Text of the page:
Signed into law in 1963, the Equal Pay Act (EPA) forbids wage disparities based solely on gender. In E.E.O.C. v. Port Authority of New York & New Jersey, the U.S. Court of Appeals for the Second Circuit considered whether an EPA claim was sufficiently pled based on the evidence presented.

EEOC complaint

After a discrimination claim was filed by a female attorney in the Port Authority of New York and New Jersey’s law department, the Equal Employment Opportunity Commission (EEOC) began a three-year investigation into the Port Authority and its pay practices. The EEOC then filed a complaint pursuant to the EPA against the Port Authority alleging that female and male nonsupervisory attorneys working for the Port Authority received unequal pay for performing equal work. The EEOC alleged that the work was equal because the attorneys shared the same:

  • Job code,
  • Amount of required effort and skill, and
  • Working conditions.

Yet female attorneys were paid less than male attorneys.

The district court dismissed the complaint, holding that the EEOC hadn’t alleged any facts supporting a comparison of the actual job duties of the attorneys. Rather, the court found, the EEOC had relied on conclusory allegations, such as that the attorneys all had the same law degree and were performing equal work. The EEOC appealed.

Broad generalizations

On appeal, the Second Circuit affirmed the district court’s decision. In doing so, the appellate court clarified the pleading standard for employment discrimination claims, holding: “While a discrimination complaint need not allege facts establishing each element of a prima facie case of discrimination to survive a motion to dismiss, it must at a minimum assert nonconclusory factual matter sufficient to nudge the claims across the line from conceivable to plausible.”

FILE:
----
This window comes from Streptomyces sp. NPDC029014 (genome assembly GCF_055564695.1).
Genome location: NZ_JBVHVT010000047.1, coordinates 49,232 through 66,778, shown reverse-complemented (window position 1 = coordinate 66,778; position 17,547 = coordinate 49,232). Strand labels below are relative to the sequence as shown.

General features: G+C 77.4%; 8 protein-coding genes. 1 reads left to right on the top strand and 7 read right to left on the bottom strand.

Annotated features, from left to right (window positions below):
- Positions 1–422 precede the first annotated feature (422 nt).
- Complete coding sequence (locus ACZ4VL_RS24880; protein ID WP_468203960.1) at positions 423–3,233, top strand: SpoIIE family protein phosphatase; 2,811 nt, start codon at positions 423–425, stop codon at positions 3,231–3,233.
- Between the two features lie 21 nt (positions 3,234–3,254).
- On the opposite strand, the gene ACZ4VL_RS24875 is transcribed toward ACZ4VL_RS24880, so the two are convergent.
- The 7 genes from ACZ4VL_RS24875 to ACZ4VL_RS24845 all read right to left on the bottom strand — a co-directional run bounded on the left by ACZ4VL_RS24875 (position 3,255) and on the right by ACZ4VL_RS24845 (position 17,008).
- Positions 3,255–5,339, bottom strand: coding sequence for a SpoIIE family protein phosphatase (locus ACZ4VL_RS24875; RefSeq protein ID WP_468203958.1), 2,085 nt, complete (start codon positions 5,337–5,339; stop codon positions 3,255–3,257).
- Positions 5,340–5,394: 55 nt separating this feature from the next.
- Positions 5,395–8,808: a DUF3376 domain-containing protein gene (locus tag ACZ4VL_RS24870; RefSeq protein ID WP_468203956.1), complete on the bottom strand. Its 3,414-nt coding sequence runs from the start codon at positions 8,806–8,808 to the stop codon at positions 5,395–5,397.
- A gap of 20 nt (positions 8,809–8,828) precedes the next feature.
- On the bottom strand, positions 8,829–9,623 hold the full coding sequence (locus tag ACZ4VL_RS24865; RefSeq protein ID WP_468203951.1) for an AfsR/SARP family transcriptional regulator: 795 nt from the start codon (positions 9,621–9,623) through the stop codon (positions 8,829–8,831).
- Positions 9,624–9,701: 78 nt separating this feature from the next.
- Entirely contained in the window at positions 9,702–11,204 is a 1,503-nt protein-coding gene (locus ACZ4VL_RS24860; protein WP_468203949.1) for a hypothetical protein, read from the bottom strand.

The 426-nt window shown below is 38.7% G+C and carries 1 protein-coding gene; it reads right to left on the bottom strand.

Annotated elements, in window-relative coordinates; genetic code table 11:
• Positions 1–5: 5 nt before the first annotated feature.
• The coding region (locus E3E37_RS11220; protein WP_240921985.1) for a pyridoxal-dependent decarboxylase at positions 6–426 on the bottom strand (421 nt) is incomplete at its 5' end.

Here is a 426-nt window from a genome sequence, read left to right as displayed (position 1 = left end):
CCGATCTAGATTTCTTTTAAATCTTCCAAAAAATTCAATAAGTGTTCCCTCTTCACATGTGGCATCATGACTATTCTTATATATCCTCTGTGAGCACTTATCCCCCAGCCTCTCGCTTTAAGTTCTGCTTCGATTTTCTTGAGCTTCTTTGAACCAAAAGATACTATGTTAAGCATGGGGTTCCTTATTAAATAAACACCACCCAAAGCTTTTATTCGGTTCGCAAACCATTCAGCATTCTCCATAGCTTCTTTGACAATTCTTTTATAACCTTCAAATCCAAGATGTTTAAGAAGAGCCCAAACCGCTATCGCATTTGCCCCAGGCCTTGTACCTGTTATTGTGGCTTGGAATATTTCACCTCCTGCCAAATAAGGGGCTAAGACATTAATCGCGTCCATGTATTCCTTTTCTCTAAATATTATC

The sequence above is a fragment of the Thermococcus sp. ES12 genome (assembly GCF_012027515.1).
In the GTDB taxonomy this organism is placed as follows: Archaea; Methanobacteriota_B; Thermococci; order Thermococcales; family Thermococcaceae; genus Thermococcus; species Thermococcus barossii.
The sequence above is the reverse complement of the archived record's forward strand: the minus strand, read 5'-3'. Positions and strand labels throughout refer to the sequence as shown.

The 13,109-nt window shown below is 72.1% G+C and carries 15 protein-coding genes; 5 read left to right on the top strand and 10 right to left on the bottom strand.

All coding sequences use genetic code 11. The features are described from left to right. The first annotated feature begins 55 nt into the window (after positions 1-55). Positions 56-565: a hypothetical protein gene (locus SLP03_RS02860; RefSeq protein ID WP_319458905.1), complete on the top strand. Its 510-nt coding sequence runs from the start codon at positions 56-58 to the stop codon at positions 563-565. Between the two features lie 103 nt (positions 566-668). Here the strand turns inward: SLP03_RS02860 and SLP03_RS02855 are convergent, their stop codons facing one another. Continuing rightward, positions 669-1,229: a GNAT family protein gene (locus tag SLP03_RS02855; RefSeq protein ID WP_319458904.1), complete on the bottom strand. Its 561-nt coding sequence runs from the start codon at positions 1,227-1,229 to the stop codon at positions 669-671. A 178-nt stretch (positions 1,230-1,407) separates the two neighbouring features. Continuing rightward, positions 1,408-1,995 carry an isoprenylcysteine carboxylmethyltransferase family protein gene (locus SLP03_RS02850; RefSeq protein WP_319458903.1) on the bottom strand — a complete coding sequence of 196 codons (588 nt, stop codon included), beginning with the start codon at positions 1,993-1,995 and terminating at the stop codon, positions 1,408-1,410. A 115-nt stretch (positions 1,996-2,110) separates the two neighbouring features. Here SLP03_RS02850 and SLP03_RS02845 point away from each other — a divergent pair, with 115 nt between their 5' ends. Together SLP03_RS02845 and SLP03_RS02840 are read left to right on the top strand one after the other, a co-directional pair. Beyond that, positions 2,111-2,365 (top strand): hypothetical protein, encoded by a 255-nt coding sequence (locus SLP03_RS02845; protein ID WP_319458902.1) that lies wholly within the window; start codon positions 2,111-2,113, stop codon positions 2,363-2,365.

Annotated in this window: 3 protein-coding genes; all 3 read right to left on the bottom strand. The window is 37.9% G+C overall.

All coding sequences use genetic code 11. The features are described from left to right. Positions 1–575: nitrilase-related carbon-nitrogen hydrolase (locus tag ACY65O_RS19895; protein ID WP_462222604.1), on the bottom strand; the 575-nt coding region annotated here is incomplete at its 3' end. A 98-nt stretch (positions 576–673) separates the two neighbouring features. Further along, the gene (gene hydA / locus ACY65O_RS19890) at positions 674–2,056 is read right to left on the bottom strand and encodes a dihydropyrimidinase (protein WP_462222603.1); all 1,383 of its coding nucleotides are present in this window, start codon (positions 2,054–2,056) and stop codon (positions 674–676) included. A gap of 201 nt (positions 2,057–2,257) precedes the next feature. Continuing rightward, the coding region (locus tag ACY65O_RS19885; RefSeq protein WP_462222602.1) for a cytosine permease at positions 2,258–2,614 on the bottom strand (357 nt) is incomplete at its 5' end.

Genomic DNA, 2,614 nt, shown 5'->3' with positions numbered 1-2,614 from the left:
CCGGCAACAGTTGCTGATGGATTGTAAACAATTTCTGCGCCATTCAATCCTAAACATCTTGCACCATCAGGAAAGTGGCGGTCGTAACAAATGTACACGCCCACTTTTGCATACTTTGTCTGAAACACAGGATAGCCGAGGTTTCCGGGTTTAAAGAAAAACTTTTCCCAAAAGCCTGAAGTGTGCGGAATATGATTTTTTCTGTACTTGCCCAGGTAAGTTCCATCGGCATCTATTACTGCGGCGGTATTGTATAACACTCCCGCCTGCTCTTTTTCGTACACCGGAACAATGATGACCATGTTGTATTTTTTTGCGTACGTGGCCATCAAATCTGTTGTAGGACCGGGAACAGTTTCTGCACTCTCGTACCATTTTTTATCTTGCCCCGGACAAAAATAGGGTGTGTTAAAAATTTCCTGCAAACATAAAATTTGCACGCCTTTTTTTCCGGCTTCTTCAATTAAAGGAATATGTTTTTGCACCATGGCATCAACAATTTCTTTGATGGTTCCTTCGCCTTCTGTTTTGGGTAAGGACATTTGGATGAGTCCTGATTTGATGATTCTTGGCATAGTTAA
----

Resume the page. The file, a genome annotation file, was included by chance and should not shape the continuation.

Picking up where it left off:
An EPA claim must allege substantially equal work on jobs requiring equal skill, effort and responsibility performed under similar conditions. The court further held that specific job content had to be pled and that broad generalizations — such as a claim that all nonsupervisory Port Authority attorneys had the same job — don’t adequately support the “substantially equal” element.

The EEOC argued that it was sufficient to plead that the comparators were all attorneys, paid under the same job code, given raises under the same maturity curve and subject to similar job requirements — including bar admission and compliance with the Professional Rules of Conduct. The Second Circuit disagreed, noting that “the complaint provides no guidance as to whether the attorneys handled complex commercial matters or minor slip-and-falls, negotiated sophisticated lease and financing arrangements or responded to employee complaints, conducted research for briefs or drafted multimillion-dollar contracts.”

The court held that, even after a three-year investigation, the EEOC hadn’t alleged a single nonconclusory fact to support its assertion that the female attorneys and their male comparators’ jobs required substantially equal skill and effort. As pled, the EEOC complaint suggested only the possibility, not the plausibility, of an EPA violation. Therefore, dismissal of the case was proper.

Clear message

The EPA’s message is clear. Employers must pay employees who are performing substantially similar work — requiring equivalent skill, effort and responsibility, and performed under similar conditions — equally and can’t discriminate based on gender. To help avoid costly litigation and establish optimal defensive positioning, be sure to maintain detailed job descriptions that account for the differences among your organization’s various positions.